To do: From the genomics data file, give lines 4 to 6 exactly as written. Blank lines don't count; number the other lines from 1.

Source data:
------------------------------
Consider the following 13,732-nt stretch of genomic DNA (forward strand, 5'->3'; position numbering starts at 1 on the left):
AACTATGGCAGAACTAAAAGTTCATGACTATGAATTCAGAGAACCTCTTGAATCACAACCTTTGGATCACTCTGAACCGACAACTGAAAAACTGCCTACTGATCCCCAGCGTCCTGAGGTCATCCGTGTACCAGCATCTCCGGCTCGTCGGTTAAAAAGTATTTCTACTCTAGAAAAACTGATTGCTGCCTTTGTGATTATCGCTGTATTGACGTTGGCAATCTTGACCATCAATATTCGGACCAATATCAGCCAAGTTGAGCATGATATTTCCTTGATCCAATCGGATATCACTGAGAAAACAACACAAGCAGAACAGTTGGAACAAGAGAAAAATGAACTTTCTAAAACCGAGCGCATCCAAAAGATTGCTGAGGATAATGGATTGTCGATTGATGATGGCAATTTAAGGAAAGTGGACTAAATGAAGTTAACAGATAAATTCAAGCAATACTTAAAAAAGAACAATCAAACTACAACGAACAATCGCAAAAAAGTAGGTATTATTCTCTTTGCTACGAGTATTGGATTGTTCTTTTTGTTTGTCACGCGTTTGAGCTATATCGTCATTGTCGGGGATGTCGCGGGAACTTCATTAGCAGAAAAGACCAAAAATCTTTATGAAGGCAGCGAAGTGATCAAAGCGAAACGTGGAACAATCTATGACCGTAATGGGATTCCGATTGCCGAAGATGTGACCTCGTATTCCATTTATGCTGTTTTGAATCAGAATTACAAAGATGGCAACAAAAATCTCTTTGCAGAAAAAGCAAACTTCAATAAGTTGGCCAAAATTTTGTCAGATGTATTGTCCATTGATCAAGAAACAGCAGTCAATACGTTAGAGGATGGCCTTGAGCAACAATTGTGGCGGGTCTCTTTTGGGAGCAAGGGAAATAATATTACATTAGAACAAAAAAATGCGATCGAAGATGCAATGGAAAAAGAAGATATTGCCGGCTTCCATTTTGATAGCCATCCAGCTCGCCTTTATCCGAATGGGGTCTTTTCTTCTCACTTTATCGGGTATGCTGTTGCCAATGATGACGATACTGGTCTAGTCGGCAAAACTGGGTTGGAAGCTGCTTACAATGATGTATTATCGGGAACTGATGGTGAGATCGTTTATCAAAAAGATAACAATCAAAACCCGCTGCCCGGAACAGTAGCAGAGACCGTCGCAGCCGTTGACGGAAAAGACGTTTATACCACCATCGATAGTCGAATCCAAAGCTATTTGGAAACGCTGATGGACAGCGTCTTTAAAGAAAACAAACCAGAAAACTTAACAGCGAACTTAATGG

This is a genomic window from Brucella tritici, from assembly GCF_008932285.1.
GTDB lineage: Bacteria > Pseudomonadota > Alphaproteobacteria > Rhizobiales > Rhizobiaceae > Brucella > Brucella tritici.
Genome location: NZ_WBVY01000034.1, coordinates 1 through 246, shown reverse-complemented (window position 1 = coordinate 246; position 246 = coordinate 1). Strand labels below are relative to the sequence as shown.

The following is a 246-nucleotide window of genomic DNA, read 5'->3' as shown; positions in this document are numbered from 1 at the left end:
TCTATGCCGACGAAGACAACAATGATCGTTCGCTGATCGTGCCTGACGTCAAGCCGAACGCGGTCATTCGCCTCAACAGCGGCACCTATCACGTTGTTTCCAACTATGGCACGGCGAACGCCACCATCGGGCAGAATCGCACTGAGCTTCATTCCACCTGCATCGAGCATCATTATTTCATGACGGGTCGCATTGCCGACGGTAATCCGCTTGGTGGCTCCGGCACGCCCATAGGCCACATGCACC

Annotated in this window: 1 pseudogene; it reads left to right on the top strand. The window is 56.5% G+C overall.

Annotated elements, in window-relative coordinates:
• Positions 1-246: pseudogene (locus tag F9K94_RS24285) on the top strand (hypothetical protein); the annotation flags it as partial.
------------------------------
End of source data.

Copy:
GTDB lineage: Bacteria > Pseudomonadota > Alphaproteobacteria > Rhizobiales > Rhizobiaceae > Brucella > Brucella tritici.
Genome location: NZ_WBVY01000034.1, coordinates 1 through 246, shown reverse-complemented (window position 1 = coordinate 246; position 246 = coordinate 1). Strand labels below are relative to the sequence as shown.

The following is a 246-nucleotide window of genomic DNA, read 5'->3' as shown; positions in this document are numbered from 1 at the left end: